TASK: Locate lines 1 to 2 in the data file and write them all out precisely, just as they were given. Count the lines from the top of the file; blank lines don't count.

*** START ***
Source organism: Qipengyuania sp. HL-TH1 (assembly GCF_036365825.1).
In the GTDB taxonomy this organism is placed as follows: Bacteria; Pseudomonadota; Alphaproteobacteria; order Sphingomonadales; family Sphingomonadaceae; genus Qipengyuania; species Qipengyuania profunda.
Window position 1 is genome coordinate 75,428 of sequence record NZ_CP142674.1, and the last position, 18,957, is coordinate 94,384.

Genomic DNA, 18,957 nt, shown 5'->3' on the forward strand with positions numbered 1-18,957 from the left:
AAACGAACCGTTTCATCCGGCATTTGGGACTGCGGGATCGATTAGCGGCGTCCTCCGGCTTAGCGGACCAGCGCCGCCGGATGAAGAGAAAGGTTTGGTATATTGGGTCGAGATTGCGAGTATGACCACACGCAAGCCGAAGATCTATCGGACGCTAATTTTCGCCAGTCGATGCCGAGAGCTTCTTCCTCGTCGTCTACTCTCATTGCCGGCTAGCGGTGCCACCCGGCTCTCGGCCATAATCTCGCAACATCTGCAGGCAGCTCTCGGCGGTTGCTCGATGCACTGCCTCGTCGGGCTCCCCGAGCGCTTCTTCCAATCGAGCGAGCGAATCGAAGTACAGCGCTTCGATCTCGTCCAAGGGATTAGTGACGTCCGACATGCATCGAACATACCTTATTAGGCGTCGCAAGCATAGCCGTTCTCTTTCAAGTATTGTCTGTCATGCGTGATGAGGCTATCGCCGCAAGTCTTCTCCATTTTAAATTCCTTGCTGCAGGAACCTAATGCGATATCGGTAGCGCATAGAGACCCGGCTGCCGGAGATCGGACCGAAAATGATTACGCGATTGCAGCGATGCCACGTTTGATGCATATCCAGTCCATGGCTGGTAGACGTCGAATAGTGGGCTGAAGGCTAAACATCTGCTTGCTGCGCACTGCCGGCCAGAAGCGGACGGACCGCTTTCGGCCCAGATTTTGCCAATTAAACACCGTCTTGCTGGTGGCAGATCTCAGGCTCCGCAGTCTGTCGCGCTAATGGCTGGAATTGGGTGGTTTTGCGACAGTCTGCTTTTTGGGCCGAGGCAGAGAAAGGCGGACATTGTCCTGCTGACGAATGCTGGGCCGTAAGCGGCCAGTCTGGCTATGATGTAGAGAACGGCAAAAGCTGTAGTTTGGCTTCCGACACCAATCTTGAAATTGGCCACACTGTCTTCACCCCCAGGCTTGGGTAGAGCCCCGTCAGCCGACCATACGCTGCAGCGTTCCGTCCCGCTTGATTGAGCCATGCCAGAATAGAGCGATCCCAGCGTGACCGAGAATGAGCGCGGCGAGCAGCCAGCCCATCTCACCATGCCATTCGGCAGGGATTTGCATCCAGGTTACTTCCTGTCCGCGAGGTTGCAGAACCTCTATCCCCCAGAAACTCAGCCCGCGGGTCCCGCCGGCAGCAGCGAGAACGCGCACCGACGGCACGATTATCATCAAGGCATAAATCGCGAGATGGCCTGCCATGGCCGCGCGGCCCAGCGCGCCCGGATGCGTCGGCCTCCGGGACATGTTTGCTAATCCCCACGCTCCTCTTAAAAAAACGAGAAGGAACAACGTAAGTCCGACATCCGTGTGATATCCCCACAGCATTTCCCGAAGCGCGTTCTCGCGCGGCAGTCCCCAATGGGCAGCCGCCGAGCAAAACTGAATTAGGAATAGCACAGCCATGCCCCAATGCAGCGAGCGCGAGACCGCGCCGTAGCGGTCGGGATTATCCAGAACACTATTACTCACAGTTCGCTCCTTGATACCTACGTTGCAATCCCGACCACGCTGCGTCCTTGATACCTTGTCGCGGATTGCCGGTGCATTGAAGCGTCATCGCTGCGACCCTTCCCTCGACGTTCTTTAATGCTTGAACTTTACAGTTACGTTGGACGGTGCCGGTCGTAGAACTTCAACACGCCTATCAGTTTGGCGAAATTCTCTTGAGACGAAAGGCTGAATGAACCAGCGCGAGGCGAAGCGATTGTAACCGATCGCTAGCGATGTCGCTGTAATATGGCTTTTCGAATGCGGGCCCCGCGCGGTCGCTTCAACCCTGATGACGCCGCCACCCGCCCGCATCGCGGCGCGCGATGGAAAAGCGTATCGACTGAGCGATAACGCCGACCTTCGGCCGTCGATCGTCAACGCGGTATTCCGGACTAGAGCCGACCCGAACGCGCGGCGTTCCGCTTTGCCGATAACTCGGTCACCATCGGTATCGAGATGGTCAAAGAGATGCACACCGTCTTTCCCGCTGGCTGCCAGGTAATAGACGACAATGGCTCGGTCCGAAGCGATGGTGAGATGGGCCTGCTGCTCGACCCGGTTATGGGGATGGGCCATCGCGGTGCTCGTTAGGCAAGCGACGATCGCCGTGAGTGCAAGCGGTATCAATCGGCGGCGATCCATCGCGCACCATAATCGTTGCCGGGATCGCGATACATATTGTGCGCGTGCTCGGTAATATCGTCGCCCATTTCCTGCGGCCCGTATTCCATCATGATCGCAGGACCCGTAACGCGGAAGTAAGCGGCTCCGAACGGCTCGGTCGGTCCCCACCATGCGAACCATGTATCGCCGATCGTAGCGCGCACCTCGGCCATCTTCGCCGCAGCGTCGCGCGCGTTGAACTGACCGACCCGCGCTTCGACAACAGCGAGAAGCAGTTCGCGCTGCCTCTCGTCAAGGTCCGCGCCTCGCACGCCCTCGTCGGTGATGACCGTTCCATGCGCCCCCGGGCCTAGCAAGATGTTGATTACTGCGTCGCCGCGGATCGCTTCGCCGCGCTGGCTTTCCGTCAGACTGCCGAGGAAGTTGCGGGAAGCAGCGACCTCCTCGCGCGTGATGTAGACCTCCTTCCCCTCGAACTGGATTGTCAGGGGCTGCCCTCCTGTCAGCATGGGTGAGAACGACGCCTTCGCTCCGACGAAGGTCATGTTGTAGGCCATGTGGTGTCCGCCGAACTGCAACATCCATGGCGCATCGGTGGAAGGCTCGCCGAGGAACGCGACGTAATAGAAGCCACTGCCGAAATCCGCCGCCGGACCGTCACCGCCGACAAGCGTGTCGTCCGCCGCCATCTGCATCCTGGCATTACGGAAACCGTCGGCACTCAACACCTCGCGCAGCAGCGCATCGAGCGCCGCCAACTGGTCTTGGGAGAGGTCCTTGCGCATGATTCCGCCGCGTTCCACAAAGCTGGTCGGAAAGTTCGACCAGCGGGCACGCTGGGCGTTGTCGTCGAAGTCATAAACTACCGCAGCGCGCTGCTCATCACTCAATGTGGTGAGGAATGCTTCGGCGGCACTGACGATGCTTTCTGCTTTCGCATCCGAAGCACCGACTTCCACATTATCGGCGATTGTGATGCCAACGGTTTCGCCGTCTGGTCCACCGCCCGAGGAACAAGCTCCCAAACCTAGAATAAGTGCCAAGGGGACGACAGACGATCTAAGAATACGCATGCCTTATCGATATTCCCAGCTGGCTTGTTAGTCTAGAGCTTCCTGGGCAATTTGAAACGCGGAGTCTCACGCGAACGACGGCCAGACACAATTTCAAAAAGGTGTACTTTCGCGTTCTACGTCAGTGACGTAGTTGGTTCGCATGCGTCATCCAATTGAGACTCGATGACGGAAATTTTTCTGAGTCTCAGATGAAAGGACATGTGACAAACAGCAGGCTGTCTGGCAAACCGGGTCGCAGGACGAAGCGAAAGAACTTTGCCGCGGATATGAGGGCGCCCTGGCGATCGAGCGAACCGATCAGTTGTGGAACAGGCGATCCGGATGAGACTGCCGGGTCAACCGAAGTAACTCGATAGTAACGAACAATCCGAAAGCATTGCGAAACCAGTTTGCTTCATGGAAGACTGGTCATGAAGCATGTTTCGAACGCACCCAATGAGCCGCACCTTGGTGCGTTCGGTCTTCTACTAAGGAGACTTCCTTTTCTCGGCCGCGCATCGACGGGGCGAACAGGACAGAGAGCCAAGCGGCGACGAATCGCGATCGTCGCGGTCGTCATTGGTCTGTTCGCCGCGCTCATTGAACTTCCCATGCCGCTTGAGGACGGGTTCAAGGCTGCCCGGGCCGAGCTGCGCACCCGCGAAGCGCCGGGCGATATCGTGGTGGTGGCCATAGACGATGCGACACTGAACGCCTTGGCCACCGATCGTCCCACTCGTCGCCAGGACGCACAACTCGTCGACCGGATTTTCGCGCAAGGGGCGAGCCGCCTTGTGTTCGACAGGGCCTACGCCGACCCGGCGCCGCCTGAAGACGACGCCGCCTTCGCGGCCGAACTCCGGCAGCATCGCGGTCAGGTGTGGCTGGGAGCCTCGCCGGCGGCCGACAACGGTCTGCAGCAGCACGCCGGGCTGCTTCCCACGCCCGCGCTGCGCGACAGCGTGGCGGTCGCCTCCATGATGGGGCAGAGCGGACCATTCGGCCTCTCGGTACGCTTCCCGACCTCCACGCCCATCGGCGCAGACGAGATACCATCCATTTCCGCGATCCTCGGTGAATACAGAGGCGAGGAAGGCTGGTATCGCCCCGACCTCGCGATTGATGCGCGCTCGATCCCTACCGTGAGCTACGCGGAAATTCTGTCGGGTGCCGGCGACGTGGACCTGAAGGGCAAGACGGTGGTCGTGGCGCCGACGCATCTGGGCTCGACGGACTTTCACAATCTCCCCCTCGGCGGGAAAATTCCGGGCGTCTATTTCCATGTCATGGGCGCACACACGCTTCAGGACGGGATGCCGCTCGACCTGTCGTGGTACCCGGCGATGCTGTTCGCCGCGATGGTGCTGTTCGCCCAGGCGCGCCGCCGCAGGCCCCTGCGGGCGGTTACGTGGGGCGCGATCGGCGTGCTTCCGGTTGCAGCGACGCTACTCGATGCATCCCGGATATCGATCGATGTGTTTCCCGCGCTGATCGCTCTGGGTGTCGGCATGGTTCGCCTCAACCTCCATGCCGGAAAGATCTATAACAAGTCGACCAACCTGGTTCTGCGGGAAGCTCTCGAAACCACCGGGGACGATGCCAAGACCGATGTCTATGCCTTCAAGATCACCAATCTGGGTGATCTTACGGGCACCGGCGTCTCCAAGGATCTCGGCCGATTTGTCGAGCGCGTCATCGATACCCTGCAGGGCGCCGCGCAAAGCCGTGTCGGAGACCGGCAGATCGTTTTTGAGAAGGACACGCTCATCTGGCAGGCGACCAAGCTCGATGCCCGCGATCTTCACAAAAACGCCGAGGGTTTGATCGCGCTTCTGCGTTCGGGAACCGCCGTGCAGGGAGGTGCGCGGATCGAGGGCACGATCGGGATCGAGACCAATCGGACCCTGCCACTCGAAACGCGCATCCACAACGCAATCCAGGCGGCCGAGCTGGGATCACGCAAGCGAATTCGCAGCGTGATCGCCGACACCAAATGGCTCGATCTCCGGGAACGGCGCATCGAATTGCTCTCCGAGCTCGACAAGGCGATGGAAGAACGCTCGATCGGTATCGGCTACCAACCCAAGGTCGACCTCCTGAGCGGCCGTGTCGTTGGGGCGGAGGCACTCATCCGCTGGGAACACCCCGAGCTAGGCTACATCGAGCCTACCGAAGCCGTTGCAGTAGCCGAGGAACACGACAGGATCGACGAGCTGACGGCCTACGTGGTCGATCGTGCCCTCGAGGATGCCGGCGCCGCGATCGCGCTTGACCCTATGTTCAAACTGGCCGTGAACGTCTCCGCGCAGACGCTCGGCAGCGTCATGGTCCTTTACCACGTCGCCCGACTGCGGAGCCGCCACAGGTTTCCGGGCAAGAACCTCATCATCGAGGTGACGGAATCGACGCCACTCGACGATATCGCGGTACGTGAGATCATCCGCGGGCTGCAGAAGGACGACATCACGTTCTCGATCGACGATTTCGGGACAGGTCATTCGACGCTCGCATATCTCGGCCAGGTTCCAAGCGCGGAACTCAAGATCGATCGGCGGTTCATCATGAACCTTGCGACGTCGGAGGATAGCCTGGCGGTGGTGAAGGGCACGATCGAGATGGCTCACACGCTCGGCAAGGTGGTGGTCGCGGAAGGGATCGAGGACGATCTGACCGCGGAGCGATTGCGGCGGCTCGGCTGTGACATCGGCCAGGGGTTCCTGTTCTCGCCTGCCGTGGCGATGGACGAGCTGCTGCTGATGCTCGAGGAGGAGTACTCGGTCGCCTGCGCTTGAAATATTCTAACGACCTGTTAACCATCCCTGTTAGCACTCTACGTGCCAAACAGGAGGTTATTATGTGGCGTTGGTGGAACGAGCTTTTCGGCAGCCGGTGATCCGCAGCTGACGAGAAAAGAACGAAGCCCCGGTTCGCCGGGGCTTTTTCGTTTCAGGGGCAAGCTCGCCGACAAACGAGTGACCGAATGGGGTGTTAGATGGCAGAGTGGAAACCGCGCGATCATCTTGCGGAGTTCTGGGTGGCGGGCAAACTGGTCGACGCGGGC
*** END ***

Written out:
Source organism: Qipengyuania sp. HL-TH1 (assembly GCF_036365825.1).
In the GTDB taxonomy this organism is placed as follows: Bacteria; Pseudomonadota; Alphaproteobacteria; order Sphingomonadales; family Sphingomonadaceae; genus Qipengyuania; species Qipengyuania profunda.